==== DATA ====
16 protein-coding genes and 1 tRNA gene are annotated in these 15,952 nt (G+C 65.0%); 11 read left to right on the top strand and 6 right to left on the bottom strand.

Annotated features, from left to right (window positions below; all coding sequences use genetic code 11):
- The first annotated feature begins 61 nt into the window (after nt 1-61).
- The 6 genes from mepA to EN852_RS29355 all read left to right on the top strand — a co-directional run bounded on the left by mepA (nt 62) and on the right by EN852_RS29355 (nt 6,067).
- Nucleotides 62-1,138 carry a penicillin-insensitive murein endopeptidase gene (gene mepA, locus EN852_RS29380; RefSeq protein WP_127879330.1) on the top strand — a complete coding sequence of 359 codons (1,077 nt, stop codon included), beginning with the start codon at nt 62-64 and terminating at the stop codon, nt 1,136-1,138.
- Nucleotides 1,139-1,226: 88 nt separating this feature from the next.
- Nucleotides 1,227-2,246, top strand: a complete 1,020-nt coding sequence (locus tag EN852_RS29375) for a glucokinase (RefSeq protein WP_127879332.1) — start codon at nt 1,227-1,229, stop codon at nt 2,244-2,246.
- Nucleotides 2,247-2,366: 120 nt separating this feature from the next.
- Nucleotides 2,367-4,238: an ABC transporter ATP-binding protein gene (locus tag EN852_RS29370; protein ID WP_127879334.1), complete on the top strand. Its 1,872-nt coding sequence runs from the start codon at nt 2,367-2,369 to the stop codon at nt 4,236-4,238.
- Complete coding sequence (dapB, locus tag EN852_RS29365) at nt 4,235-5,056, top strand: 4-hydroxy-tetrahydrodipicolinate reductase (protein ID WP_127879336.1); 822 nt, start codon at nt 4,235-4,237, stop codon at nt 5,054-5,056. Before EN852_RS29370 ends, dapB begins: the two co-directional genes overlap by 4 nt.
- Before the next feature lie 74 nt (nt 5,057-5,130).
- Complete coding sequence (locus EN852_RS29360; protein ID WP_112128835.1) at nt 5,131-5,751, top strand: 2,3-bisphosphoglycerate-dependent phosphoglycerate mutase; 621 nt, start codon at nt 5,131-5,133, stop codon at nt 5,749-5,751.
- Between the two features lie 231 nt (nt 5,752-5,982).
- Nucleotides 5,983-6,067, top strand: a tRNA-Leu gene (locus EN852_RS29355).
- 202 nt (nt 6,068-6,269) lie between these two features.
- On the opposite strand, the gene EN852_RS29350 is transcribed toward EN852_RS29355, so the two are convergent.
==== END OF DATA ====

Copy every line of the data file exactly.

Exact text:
16 protein-coding genes and 1 tRNA gene are annotated in these 15,952 nt (G+C 65.0%); 11 read left to right on the top strand and 6 right to left on the bottom strand.

Annotated features, from left to right (window positions below; all coding sequences use genetic code 11):
- The first annotated feature begins 61 nt into the window (after nt 1-61).
- The 6 genes from mepA to EN852_RS29355 all read left to right on the top strand — a co-directional run bounded on the left by mepA (nt 62) and on the right by EN852_RS29355 (nt 6,067).
- Nucleotides 62-1,138 carry a penicillin-insensitive murein endopeptidase gene (gene mepA, locus EN852_RS29380; RefSeq protein WP_127879330.1) on the top strand — a complete coding sequence of 359 codons (1,077 nt, stop codon included), beginning with the start codon at nt 62-64 and terminating at the stop codon, nt 1,136-1,138.
- Nucleotides 1,139-1,226: 88 nt separating this feature from the next.
- Nucleotides 1,227-2,246, top strand: a complete 1,020-nt coding sequence (locus tag EN852_RS29375) for a glucokinase (RefSeq protein WP_127879332.1) — start codon at nt 1,227-1,229, stop codon at nt 2,244-2,246.
- Nucleotides 2,247-2,366: 120 nt separating this feature from the next.
- Nucleotides 2,367-4,238: an ABC transporter ATP-binding protein gene (locus tag EN852_RS29370; protein ID WP_127879334.1), complete on the top strand. Its 1,872-nt coding sequence runs from the start codon at nt 2,367-2,369 to the stop codon at nt 4,236-4,238.
- Complete coding sequence (dapB, locus tag EN852_RS29365) at nt 4,235-5,056, top strand: 4-hydroxy-tetrahydrodipicolinate reductase (protein ID WP_127879336.1); 822 nt, start codon at nt 4,235-4,237, stop codon at nt 5,054-5,056. Before EN852_RS29370 ends, dapB begins: the two co-directional genes overlap by 4 nt.
- Before the next feature lie 74 nt (nt 5,057-5,130).
- Complete coding sequence (locus EN852_RS29360; protein ID WP_112128835.1) at nt 5,131-5,751, top strand: 2,3-bisphosphoglycerate-dependent phosphoglycerate mutase; 621 nt, start codon at nt 5,131-5,133, stop codon at nt 5,749-5,751.
- Between the two features lie 231 nt (nt 5,752-5,982).
- Nucleotides 5,983-6,067, top strand: a tRNA-Leu gene (locus EN852_RS29355).
- 202 nt (nt 6,068-6,269) lie between these two features.
- On the opposite strand, the gene EN852_RS29350 is transcribed toward EN852_RS29355, so the two are convergent.